A modified CP-ESFR design includes, instead of many FAIDUS SAs, few molten fuel discharged tubes, i.e., can walls with sodium inside. These discharge tubes are similar to control rods without absorber, also connected to the inlet sodium plenum. This design is less complex than FAIDUS, but includes stronger obstacles, in particular the SA can walls, for molten fuel relocation. After replacement of 18 fuel SAs by the discharge tubes in the inner core, the outer core contains extra 18 fuel SAs added to the core periphery.

All discharge tubes considered in CP-ESFR are in a hexagonal ring between DSDs and external CSDs. This arrangement aims to prevent or reduce radial inward movement of the outer higher enriched molten fuel, thus decreasing the recriticality potential. The introduction of the tubes is slightly favorable for the sodium void effect: in case of sodium boiling in adjacent fuel SAs, the introduced reactivity effect is slightly smaller than the effect for the configuration with no tubes. This is because sodium remains inside the tubes and moderates neutrons around. A full tube voiding—after a hypothetical accident—results in a negative reactivity effect because of a strong neutron leakage through void tubes.

A limited number of transient simulations for modified designs in CP-ESFR preliminary confirmed [7] a better transient behavior of ESFR-CONF2 compared to ESFR-WH during the initiation phase, but did show that a further SVRE reduction would be of interest. The simulations also confirmed the possibility of molten fuel penetration into the discharge tubes, but simulation results were sensitive to sodium flow rates and temperatures inside the tubes and in the gaps between the tubes and fuel SAs.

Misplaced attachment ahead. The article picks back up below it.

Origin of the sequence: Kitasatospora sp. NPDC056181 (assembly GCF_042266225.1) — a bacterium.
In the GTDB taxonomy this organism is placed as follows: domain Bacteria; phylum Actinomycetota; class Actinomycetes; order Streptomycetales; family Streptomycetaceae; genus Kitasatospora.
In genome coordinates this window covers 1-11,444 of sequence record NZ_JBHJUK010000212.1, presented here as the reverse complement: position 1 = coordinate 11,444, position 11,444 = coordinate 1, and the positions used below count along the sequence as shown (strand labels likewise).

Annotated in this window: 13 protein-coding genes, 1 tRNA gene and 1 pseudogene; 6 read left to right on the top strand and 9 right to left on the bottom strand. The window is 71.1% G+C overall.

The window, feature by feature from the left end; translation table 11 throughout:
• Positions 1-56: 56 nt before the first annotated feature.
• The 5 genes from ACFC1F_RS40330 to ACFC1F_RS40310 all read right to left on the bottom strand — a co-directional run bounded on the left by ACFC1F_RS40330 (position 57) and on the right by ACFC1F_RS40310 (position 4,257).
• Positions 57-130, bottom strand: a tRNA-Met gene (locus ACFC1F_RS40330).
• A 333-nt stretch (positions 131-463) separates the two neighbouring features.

Note that transient simulations performed by now relied on rather simplified models for accounting core geometry variations under transient conditions, such as radial core expansion models based on diagrid thermal expansion, axial core expansion models based on fuel or clad expansion. The fuel-driven option is more accurate for nonirradiated fuel. Under irradiation, the gap between fuel and clad may disappear; then the clad-driven model is more accurate. Results that take into account more complex core deformations, such as SA bowing, are not yet available, but the related uncertainties in the total reactivity feedback in the considered large system are less important than in a small reactor.

3 European Sodium Fast Reactor-Safety Measures Assessment and Research Tools Core Safety Measures

In ESFR-SMART, we continue studies performed in CP-ESFR, while taking into account core safety measures proposed for a recent design called advanced sodium technological reactor for industrial demonstration (ASTRID) [8].